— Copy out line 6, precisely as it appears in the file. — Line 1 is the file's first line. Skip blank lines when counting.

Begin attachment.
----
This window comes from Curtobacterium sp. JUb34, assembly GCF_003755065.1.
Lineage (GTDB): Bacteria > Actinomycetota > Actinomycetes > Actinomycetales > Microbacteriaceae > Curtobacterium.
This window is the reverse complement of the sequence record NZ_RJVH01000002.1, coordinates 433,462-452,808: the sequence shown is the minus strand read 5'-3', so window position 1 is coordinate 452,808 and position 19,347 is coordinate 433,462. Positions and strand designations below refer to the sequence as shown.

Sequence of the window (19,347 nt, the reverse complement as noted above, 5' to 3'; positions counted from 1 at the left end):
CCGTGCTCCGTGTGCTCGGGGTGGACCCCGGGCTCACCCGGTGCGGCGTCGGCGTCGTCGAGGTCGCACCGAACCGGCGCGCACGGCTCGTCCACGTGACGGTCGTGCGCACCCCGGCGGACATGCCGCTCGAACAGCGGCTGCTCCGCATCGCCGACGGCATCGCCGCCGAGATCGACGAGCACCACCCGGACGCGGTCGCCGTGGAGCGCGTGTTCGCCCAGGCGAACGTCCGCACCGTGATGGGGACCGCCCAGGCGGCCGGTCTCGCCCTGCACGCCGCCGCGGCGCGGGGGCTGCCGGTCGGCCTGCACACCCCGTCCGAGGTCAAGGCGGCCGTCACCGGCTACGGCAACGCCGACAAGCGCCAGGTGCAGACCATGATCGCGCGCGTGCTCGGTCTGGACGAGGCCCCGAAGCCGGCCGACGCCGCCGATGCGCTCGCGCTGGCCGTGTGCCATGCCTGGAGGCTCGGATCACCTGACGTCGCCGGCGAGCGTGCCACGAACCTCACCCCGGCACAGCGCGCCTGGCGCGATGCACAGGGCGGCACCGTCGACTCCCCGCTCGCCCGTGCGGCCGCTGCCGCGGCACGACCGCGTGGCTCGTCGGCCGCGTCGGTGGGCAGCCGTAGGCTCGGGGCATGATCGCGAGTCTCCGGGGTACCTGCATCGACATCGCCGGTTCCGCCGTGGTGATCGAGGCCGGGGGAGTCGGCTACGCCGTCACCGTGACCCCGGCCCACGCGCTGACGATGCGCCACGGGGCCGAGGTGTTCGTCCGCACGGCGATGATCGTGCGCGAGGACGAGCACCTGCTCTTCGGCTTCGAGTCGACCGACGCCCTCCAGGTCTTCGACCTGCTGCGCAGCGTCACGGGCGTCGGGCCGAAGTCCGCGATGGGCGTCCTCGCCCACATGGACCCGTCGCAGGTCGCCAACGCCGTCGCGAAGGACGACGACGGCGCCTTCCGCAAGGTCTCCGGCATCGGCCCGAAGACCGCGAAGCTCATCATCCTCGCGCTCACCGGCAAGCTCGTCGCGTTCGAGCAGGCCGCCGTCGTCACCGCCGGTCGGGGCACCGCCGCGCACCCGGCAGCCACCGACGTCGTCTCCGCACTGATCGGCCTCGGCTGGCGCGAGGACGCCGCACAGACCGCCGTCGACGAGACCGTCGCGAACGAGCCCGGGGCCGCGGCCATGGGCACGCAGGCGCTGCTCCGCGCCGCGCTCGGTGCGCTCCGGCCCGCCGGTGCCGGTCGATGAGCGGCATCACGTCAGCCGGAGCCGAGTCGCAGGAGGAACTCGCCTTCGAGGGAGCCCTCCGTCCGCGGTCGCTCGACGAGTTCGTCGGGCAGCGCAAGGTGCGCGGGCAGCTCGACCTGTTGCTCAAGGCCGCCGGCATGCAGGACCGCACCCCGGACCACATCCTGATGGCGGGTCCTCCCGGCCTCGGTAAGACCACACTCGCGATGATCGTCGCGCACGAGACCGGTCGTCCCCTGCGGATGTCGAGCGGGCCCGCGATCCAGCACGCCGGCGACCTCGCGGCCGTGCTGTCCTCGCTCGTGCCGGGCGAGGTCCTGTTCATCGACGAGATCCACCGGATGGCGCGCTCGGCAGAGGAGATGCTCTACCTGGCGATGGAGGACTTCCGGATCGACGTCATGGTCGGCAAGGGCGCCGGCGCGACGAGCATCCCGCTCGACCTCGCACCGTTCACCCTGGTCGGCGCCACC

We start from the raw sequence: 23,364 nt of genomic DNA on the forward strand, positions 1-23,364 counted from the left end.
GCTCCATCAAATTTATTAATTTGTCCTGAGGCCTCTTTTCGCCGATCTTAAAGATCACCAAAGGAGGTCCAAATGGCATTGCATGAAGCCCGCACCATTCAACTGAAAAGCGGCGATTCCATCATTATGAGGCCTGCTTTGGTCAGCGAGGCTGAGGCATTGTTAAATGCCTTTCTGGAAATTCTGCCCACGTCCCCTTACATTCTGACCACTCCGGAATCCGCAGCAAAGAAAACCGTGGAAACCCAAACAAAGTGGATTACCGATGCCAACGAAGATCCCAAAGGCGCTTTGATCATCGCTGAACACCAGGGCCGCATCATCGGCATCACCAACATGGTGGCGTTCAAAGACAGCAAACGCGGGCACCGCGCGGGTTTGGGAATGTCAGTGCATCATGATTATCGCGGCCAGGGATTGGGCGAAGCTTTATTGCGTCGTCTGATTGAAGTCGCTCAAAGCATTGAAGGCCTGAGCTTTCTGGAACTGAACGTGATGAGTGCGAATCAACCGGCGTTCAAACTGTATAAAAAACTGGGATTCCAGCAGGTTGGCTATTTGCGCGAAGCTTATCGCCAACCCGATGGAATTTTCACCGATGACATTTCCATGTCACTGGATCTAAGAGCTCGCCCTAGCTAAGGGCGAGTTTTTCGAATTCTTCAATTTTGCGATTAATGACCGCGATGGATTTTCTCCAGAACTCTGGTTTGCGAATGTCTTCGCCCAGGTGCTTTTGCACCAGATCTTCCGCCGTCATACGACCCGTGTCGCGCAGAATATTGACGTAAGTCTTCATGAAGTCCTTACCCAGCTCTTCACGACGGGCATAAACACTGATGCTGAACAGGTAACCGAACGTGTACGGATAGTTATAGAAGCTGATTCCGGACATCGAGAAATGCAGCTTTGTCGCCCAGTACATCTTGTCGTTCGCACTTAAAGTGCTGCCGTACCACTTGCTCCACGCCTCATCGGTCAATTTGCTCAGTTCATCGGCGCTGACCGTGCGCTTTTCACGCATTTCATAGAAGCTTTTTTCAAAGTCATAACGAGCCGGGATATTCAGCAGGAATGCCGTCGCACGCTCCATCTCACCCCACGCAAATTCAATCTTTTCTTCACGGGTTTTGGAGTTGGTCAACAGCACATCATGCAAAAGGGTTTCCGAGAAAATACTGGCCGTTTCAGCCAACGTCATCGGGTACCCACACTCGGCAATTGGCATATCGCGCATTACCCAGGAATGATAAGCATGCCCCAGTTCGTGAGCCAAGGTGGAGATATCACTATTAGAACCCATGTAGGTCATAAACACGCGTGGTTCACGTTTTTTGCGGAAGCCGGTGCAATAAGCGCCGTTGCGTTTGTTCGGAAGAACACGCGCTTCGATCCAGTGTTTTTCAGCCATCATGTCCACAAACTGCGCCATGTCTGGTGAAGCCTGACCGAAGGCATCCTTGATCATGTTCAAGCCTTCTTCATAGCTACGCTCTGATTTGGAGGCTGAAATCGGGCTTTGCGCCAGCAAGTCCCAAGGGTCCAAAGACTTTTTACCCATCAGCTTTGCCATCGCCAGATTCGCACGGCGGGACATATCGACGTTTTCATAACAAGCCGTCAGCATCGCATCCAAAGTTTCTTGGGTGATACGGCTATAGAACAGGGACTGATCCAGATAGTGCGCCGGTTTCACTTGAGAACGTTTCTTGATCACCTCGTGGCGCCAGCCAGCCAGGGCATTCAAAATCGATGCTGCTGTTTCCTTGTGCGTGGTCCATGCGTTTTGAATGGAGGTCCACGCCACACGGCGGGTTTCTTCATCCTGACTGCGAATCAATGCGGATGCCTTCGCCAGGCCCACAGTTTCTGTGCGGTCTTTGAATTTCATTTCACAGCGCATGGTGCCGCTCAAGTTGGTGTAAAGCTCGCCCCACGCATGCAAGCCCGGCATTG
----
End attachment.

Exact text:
We start from the raw sequence: 23,364 nt of genomic DNA on the forward strand, positions 1-23,364 counted from the left end.